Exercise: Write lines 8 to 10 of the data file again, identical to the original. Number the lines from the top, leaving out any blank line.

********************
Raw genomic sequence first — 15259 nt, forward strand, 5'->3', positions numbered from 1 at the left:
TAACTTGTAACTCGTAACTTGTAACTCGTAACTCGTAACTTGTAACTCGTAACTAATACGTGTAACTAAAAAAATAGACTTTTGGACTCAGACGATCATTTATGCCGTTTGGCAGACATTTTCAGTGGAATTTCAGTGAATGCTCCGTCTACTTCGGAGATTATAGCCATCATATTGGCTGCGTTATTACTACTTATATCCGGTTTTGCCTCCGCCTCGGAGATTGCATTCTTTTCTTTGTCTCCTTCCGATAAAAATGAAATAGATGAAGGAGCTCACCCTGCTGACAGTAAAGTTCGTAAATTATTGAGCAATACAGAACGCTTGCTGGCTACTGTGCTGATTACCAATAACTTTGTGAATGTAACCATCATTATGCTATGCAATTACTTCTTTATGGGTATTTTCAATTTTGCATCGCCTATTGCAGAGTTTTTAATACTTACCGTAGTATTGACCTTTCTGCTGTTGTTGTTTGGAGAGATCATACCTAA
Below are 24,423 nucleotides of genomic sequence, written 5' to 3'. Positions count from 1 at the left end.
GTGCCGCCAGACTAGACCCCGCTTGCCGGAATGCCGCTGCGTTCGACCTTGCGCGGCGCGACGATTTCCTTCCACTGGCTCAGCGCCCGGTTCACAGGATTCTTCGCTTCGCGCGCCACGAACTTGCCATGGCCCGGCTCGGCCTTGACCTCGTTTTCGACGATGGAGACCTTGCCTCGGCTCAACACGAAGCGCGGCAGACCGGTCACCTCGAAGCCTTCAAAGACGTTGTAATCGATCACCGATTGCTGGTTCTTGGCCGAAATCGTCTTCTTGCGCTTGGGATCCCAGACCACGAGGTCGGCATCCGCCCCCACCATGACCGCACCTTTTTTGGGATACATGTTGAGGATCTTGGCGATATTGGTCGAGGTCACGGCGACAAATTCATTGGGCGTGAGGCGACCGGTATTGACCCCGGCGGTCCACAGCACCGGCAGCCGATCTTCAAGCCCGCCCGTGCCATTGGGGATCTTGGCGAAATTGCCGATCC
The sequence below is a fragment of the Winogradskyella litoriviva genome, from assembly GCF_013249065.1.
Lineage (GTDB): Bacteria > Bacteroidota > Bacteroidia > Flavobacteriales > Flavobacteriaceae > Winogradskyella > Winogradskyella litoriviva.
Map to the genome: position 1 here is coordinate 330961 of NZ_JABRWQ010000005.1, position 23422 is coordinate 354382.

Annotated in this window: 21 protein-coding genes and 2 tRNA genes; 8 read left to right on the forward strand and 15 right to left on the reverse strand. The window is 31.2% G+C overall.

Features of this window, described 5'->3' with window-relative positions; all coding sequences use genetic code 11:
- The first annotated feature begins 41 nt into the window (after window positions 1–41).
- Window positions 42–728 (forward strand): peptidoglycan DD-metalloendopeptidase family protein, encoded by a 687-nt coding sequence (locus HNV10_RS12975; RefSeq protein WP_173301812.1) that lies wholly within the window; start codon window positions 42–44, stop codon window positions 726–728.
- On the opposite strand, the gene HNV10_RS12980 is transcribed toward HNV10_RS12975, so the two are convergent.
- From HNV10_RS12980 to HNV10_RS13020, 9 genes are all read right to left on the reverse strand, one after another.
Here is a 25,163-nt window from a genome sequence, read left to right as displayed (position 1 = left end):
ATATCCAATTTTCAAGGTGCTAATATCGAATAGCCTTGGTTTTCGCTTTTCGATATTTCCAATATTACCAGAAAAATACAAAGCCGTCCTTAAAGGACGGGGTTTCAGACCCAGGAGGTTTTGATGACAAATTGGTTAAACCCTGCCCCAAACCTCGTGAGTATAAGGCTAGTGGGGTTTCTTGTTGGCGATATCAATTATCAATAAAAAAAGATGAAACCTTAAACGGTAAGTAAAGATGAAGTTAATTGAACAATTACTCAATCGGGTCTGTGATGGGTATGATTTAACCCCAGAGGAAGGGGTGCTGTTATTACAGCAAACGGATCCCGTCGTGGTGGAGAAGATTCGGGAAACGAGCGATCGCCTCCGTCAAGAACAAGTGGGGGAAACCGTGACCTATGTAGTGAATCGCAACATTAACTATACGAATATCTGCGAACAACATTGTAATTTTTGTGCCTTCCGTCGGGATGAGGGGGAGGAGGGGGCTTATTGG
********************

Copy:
Annotated in this window: 21 protein-coding genes and 2 tRNA genes; 8 read left to right on the forward strand and 15 right to left on the reverse strand. The window is 31.2% G+C overall.

Features of this window, described 5'->3' with window-relative positions; all coding sequences use genetic code 11:
- The first annotated feature begins 41 nt into the window (after window positions 1–41).